Life is but a dream at CCBC
Wednesday, 12 September 2012 12:34

CCBC Dundalk’s latest art exhibition, “In The Arms of Morpheus,” runs through Friday, Oct. 26. 
photo by Michael Rodman
 

New K Gallery show is open through Oct. 26

by Nicole Rodman

In planning her new art exhibition at the CCBC Dundalk campus, curator Emily Matens wanted gallery visitors to feel as if they had stepped into a dream.
    Referencing Morpheus, the Greek god of dreams, the latest CCBC Dundalk art gallery show, “In the Arms of Morpheus,” attempts to take viewers into a world of dreams ­— and nightmares.
    “I wanted to create the experience of what happens when you are asleep; the lines of fantasy and reality blur,” Matens explained during the exhibition’s opening reception last Friday.
    Matens, a former student of CCBC professor and art gallery coordinator Nicole Buckingham, first brought her idea for an exhibit to Buckingham after taking an art curation class with the professor last fall.
    Not wanting to waste what she called “a really cool opportunity,” Matens  dove head first into organizing the show.
    Now, after months of hard work and planning, “In The Arms Of Morpheus” will be open through Oct. 26.
    Located in the CCBC Dundalk Building K art gallery, 7200 Sollers Point Road, the exhibition features a variety of abstract art pieces created by artists living in the region.
    According to Matens, she chose each artist from the Sondheim List, a registry of artists featured at the Artscape art festival in Baltimore.
    In searching for the perfect people to bring her vision to life, Matens sought abstract artists specializing in the use of bright, bold colors.
    Noting that she wanted her show to be “whimsical and dreamy,” Matens explained that the four artists she ended up choosing struck a “balance between vibrant dreams and nightmares” in the work.
    The first piece most visitors will notice upon approaching the art gallery is a large wire-and-button sculpture by artist Jessica Braiterman.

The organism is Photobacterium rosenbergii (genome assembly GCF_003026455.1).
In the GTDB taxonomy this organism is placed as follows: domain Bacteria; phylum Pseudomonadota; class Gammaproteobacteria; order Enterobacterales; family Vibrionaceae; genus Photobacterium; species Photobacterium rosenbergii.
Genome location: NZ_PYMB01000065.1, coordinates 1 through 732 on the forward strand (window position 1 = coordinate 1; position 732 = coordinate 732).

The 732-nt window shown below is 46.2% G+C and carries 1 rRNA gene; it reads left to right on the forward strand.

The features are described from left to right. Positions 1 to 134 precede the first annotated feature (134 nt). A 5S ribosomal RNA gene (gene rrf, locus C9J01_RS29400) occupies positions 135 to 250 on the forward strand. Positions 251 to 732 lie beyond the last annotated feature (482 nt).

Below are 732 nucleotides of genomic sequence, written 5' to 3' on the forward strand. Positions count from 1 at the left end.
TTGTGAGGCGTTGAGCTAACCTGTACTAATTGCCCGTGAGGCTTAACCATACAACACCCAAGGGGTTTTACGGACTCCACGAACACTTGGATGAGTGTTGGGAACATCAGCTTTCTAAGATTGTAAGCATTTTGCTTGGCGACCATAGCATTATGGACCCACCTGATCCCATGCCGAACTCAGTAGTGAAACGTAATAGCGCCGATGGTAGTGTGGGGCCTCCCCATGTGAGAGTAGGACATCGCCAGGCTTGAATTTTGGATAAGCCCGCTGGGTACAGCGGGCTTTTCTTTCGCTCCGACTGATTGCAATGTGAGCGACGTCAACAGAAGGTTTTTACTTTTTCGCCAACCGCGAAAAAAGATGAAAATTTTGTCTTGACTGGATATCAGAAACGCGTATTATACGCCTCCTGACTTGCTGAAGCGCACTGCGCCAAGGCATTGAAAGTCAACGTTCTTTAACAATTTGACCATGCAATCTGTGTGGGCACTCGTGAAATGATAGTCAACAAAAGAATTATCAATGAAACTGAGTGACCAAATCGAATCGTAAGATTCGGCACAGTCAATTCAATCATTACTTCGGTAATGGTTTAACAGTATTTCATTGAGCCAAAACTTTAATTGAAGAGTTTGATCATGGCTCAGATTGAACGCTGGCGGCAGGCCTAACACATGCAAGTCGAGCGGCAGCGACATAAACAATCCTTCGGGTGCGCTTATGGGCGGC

Suspended from the ceiling of the gallery, the piece allows “viewers to feel as though they have entered a cosmic environment,” according to Matens.
    Noting a penchant for found objects and latticework in her artist’s statement, Braiterman uses her art to examine the ever-changing relationship between art and viewer.
    For featured artist John Adams, abstract art is a way to reach out  and connect to the viewer.
    In his artist’s statement on his website, Adams notes that “my current body of work activates the perceptual connection between artist, object (or environment), and viewer.”
    In pieces such as “The Ruffled Expanse” and “Dusk,” Adams uses dark splotches of color to evoke a dark, unsettling dreamscape.
    According to artist Anne Marchand, also featured in CCBC Dundalk’s latest art exhibit, “abstraction is my inquiry into the nature of life.”
    In pieces such as “No Secret at All” and “The Between,” Marchand uses the massive size of her paintings to draw viewers in.
    As curator Matens notes of Marchand’s work in her written introduction to the exhibition, “The vast size of her artwork makes it easy to become fully involved with the paintings and forget the surrounding world.”
    For Washington, D.C.-based artist Pat Goslee, her work is all about capturing biomorphic patterns on canvas.
    Biomorphism, an art movement popularized in the 20th Century, refers to works of art featuring natually-occuring patterns.
    In works such as “Out of the Blue” and “Upon Hearing the Hopi,” Goslee uses bright, bold colors and natural patterns to create a whimsical, dream-like experience for the viewer.
    While admission to the exhibit is free to the public, each piece in the gallery is for sale.
    Prices for each work are listed on a small sign next to each piece.
    According to Buckingham, while they do not sell many pieces, the college collects a 25 percent commission on any works that are sold.
    This money is then used to fund gallery exhibitions and other art department events throughout the year.
n “In the Arms of Morpheus” runs through Oct. 26 in the K Building at CCBC Dundalk, 7200 Sollers Point Road. Gallery hours are Wednesdays from 10 a.m. to 5 p.m. and by appointment. The gallery is closed on weekends. For more information, call 443-840-3497.